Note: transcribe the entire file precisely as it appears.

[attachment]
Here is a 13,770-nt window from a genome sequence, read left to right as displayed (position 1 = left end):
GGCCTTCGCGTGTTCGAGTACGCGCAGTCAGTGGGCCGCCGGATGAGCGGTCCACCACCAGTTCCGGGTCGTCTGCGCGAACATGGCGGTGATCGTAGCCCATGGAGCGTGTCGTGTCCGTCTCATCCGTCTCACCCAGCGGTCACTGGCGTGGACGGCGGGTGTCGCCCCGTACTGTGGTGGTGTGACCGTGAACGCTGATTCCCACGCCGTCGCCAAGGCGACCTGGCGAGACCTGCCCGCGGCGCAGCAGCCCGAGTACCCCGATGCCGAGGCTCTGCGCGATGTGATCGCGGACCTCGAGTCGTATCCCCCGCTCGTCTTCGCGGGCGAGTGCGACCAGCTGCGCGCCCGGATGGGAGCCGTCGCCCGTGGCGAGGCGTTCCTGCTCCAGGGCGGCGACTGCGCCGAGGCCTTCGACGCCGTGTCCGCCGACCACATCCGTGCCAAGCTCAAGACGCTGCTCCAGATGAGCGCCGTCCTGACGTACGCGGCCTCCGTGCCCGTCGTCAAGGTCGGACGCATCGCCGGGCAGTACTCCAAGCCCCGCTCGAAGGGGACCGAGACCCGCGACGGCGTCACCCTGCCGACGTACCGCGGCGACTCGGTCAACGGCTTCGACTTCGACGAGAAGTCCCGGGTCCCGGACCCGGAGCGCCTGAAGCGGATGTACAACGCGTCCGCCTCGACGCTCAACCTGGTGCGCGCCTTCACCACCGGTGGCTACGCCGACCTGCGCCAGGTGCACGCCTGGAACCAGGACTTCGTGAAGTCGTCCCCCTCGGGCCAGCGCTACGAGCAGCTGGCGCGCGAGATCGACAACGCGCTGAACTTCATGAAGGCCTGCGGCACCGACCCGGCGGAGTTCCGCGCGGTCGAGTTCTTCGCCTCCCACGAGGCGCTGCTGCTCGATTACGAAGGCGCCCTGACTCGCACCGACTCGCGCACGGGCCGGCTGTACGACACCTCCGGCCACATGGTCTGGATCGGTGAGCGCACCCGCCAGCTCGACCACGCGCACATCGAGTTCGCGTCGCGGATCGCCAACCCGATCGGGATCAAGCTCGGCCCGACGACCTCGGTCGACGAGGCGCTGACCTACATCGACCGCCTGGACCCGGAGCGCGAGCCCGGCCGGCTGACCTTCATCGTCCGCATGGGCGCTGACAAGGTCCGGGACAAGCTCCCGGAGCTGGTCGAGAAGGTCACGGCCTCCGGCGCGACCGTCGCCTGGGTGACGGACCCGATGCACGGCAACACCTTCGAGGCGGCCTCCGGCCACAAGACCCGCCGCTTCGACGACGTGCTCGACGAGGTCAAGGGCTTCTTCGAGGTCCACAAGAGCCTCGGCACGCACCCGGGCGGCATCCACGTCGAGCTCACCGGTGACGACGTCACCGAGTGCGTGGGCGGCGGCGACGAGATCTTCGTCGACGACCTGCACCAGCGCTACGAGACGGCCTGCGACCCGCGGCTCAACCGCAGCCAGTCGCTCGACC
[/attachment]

Here is a 13,770-nt window from a genome sequence, read left to right as displayed (position 1 = left end):
GGCCTTCGCGTGTTCGAGTACGCGCAGTCAGTGGGCCGCCGGATGAGCGGTCCACCACCAGTTCCGGGTCGTCTGCGCGAACATGGCGGTGATCGTAGCCCATGGAGCGTGTCGTGTCCGTCTCATCCGTCTCACCCAGCGGTCACTGGCGTGGACGGCGGGTGTCGCCCCGTACTGTGGTGGTGTGACCGTGAACGCTGATTCCCACGCCGTCGCCAAGGCGACCTGGCGAGACCTGCCCGCGGCGCAGCAGCCCGAGTACCCCGATGCCGAGGCTCTGCGCGATGTGATCGCGGACCTCGAGTCGTATCCCCCGCTCGTCTTCGCGGGCGAGTGCGACCAGCTGCGCGCCCGGATGGGAGCCGTCGCCCGTGGCGAGGCGTTCCTGCTCCAGGGCGGCGACTGCGCCGAGGCCTTCGACGCCGTGTCCGCCGACCACATCCGTGCCAAGCTCAAGACGCTGCTCCAGATGAGCGCCGTCCTGACGTACGCGGCCTCCGTGCCCGTCGTCAAGGTCGGACGCATCGCCGGGCAGTACTCCAAGCCCCGCTCGAAGGGGACCGAGACCCGCGACGGCGTCACCCTGCCGACGTACCGCGGCGACTCGGTCAACGGCTTCGACTTCGACGAGAAGTCCCGGGTCCCGGACCCGGAGCGCCTGAAGCGGATGTACAACGCGTCCGCCTCGACGCTCAACCTGGTGCGCGCCTTCACCACCGGTGGCTACGCCGACCTGCGCCAGGTGCACGCCTGGAACCAGGACTTCGTGAAGTCGTCCCCCTCGGGCCAGCGCTACGAGCAGCTGGCGCGCGAGATCGACAACGCGCTGAACTTCATGAAGGCCTGCGGCACCGACCCGGCGGAGTTCCGCGCGGTCGAGTTCTTCGCCTCCCACGAGGCGCTGCTGCTCGATTACGAAGGCGCCCTGACTCGCACCGACTCGCGCACGGGCCGGCTGTACGACACCTCCGGCCACATGGTCTGGATCGGTGAGCGCACCCGCCAGCTCGACCACGCGCACATCGAGTTCGCGTCGCGGATCGCCAACCCGATCGGGATCAAGCTCGGCCCGACGACCTCGGTCGACGAGGCGCTGACCTACATCGACCGCCTGGACCCGGAGCGCGAGCCCGGCCGGCTGACCTTCATCGTCCGCATGGGCGCTGACAAGGTCCGGGACAAGCTCCCGGAGCTGGTCGAGAAGGTCACGGCCTCCGGCGCGACCGTCGCCTGGGTGACGGACCCGATGCACGGCAACACCTTCGAGGCGGCCTCCGGCCACAAGACCCGCCGCTTCGACGACGTGCTCGACGAGGTCAAGGGCTTCTTCGAGGTCCACAAGAGCCTCGGCACGCACCCGGGCGGCATCCACGTCGAGCTCACCGGTGACGACGTCACCGAGTGCGTGGGCGGCGGCGACGAGATCTTCGTCGACGACCTGCACCAGCGCTACGAGACGGCCTGCGACCCGCGGCTCAACCGCAGCCAGTCGCTCGACC